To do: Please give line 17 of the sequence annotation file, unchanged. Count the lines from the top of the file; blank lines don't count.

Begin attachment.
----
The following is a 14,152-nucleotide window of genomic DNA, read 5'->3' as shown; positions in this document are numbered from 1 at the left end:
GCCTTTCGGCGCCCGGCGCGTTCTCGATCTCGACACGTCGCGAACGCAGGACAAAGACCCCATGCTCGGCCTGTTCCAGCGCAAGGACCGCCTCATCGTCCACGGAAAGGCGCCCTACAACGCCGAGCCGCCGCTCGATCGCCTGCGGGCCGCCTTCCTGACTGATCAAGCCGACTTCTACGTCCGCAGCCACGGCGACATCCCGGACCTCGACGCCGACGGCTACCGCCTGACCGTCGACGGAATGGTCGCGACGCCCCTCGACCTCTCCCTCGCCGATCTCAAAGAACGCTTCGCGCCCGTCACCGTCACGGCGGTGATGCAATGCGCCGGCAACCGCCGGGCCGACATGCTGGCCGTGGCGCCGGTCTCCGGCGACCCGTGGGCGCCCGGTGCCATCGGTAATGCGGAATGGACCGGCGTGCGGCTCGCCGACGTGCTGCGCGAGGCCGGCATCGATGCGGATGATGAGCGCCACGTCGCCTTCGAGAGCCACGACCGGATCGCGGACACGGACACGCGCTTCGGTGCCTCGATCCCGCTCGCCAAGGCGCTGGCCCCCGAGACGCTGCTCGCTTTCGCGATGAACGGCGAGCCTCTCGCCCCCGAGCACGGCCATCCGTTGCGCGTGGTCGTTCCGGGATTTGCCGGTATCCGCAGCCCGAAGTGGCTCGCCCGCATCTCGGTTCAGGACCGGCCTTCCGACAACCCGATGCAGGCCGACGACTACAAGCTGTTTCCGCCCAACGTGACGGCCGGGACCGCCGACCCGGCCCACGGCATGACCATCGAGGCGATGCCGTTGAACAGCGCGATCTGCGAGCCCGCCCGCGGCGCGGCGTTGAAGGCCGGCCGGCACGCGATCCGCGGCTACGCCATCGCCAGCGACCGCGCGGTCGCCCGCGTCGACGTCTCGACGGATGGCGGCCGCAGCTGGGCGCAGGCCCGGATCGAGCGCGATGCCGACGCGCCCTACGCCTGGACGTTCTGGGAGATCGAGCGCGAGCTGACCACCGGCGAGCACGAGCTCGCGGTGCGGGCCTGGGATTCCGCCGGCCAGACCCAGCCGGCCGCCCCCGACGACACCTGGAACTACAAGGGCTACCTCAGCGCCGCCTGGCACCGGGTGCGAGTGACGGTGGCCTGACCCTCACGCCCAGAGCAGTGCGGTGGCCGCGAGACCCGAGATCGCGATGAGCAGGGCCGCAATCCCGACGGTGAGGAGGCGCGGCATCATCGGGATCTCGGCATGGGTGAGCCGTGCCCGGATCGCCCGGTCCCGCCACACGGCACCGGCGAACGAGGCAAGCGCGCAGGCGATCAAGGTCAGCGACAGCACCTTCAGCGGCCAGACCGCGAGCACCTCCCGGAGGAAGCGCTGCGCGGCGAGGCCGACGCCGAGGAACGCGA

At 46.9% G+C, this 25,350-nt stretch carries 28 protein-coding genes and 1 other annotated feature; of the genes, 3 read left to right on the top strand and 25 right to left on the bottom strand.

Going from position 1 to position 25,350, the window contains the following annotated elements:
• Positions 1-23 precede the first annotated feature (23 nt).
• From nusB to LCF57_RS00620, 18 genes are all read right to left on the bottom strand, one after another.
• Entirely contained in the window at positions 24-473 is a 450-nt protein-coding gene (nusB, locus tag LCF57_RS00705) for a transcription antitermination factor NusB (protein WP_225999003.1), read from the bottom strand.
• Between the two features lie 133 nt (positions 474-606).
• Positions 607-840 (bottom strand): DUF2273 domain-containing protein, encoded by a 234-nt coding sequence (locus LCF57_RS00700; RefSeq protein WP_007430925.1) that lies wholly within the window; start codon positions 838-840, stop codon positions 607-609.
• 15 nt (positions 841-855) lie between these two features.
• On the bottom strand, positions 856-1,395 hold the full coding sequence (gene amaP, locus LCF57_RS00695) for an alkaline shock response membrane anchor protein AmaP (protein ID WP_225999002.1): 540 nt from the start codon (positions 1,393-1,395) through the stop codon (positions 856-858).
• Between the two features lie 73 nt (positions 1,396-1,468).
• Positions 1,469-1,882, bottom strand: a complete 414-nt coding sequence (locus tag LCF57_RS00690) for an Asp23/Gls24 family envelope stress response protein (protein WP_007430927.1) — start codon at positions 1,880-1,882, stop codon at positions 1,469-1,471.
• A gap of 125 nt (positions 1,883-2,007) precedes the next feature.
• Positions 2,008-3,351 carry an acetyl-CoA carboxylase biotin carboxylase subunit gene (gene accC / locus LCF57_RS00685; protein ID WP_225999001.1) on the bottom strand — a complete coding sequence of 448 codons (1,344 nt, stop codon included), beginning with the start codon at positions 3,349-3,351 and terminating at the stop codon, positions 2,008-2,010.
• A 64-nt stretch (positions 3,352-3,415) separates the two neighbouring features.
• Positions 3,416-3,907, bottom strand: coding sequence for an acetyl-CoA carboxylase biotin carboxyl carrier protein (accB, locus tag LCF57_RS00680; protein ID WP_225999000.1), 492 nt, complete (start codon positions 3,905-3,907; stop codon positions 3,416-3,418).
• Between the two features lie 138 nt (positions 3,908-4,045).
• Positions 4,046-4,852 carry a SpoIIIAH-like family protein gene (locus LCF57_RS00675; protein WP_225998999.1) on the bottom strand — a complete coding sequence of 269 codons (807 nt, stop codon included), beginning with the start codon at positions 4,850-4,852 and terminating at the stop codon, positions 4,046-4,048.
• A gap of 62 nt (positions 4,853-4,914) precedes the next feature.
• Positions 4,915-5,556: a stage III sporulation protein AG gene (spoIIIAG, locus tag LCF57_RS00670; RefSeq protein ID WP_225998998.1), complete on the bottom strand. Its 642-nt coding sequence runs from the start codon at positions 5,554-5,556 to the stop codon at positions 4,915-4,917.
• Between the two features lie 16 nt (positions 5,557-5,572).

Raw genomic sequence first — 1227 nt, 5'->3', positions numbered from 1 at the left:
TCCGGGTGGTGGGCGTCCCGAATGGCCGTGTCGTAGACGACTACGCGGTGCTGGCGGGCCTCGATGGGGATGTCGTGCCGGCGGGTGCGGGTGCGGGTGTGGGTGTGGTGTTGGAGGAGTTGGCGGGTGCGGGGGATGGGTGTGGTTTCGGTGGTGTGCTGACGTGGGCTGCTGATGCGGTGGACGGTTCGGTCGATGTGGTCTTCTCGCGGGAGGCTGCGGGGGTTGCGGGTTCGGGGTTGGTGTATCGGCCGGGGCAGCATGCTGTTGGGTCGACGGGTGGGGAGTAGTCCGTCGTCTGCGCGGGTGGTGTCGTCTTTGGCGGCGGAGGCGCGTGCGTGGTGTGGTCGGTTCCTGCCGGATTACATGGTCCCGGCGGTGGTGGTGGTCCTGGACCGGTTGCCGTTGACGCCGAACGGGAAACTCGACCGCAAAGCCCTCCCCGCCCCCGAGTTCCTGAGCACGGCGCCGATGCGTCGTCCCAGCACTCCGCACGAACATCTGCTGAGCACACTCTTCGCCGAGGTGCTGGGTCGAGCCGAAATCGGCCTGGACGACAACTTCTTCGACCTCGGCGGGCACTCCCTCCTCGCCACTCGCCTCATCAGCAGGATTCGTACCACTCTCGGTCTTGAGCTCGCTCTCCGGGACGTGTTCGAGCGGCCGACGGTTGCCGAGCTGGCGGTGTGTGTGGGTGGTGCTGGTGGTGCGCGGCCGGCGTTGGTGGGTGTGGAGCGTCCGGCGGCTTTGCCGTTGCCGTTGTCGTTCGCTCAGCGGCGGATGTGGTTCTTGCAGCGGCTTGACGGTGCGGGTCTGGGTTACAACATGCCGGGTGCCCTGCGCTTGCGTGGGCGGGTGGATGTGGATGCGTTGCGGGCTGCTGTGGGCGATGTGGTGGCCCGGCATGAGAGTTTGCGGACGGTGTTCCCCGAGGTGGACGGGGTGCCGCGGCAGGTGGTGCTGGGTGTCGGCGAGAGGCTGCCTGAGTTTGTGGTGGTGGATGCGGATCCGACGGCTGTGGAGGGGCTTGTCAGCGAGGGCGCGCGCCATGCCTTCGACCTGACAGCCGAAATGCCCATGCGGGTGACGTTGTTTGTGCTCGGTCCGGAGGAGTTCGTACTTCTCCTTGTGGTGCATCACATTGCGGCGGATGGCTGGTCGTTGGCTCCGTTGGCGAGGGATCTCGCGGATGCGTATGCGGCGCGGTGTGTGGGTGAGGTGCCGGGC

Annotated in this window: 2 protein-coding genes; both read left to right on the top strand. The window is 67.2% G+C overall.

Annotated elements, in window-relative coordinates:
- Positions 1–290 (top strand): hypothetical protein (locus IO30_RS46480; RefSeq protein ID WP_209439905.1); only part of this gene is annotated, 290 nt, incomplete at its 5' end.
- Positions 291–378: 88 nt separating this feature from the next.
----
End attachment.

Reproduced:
• Positions 3,416-3,907, bottom strand: coding sequence for an acetyl-CoA carboxylase biotin carboxyl carrier protein (accB, locus tag LCF57_RS00680; protein ID WP_225999000.1), 492 nt, complete (start codon positions 3,905-3,907; stop codon positions 3,416-3,418).